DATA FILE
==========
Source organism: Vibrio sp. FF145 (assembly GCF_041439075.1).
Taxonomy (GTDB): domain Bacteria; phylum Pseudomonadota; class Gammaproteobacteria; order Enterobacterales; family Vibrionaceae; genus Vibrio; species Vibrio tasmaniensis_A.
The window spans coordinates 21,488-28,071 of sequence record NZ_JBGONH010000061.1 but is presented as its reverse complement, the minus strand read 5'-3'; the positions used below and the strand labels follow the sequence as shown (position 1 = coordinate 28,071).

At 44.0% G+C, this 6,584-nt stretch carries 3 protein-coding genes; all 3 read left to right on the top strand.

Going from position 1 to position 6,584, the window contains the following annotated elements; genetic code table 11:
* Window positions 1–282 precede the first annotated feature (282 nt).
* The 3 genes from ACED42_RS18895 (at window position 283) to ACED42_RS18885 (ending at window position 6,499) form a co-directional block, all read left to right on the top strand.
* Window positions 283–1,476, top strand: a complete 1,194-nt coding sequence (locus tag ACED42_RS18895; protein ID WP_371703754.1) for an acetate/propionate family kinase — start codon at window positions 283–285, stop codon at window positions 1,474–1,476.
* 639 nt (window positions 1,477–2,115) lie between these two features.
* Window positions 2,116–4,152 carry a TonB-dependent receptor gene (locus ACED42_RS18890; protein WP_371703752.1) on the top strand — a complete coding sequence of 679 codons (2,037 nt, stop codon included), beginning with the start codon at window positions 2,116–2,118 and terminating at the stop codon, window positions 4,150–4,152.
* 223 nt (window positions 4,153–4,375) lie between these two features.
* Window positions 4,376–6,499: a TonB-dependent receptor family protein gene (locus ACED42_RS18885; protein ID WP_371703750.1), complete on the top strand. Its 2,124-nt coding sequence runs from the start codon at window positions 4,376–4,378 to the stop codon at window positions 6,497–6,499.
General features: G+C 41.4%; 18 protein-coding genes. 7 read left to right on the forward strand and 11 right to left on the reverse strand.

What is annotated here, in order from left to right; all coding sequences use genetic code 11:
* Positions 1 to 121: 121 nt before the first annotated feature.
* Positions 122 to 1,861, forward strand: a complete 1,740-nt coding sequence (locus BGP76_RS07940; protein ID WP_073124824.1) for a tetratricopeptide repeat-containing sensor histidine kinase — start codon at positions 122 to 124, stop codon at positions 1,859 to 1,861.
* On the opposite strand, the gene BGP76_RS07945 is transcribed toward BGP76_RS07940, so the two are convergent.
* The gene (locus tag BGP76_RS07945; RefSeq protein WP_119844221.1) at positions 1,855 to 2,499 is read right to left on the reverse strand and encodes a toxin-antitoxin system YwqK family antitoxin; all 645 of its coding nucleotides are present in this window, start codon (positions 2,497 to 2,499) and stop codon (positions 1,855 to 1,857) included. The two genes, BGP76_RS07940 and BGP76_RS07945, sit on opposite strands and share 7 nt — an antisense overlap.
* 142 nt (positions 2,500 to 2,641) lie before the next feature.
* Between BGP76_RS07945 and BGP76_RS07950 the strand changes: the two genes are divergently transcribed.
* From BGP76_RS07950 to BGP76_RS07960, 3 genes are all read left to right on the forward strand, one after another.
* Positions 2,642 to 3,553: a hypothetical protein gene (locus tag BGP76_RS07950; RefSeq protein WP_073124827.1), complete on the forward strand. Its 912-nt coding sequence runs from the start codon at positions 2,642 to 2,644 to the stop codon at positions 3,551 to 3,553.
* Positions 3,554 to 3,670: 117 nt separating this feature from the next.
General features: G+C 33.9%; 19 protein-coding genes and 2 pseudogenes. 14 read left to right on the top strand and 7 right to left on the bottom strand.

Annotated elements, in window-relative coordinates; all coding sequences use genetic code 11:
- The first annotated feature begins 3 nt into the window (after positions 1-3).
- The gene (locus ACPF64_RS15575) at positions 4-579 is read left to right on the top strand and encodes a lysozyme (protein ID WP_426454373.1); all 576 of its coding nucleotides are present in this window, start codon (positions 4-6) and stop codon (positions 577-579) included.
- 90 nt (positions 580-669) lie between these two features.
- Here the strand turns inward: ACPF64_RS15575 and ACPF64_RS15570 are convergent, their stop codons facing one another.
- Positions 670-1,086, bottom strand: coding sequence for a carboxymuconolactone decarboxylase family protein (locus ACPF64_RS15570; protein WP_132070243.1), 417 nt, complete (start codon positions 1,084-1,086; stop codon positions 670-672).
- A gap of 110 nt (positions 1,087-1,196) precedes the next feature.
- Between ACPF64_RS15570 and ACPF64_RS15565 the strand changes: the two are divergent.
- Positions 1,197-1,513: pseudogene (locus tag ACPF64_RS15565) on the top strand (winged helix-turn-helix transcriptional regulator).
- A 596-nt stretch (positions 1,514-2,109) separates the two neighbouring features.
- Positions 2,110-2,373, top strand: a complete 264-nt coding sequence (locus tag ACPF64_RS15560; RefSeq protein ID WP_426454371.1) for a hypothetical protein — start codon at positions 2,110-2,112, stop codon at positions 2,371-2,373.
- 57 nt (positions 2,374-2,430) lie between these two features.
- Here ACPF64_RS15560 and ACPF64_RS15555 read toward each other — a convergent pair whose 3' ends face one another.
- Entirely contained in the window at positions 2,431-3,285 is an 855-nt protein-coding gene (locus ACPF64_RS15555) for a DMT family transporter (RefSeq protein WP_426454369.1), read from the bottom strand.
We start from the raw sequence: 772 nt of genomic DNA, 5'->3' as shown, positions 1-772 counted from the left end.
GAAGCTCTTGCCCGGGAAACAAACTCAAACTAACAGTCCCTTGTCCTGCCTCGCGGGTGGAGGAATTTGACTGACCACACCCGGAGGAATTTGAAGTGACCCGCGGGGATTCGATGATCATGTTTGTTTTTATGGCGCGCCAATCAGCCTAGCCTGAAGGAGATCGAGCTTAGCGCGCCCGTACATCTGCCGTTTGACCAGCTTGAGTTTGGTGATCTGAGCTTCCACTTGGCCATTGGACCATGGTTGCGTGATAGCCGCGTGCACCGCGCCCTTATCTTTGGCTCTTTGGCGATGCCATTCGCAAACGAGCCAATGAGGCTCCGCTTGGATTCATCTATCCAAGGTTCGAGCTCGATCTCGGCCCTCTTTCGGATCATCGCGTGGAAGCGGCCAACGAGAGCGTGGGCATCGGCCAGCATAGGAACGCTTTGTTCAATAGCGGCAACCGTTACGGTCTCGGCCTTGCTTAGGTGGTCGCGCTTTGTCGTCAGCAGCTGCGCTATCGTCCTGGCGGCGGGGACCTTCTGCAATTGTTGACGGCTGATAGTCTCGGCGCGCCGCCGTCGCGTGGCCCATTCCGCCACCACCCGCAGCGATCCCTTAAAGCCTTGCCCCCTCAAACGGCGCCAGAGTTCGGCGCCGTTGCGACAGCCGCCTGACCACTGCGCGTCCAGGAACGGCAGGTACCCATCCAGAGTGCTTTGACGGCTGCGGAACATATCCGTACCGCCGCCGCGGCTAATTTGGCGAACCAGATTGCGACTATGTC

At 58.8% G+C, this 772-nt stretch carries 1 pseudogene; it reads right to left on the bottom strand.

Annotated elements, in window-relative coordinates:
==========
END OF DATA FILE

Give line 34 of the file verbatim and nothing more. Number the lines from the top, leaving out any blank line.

- A 596-nt stretch (positions 1,514-2,109) separates the two neighbouring features.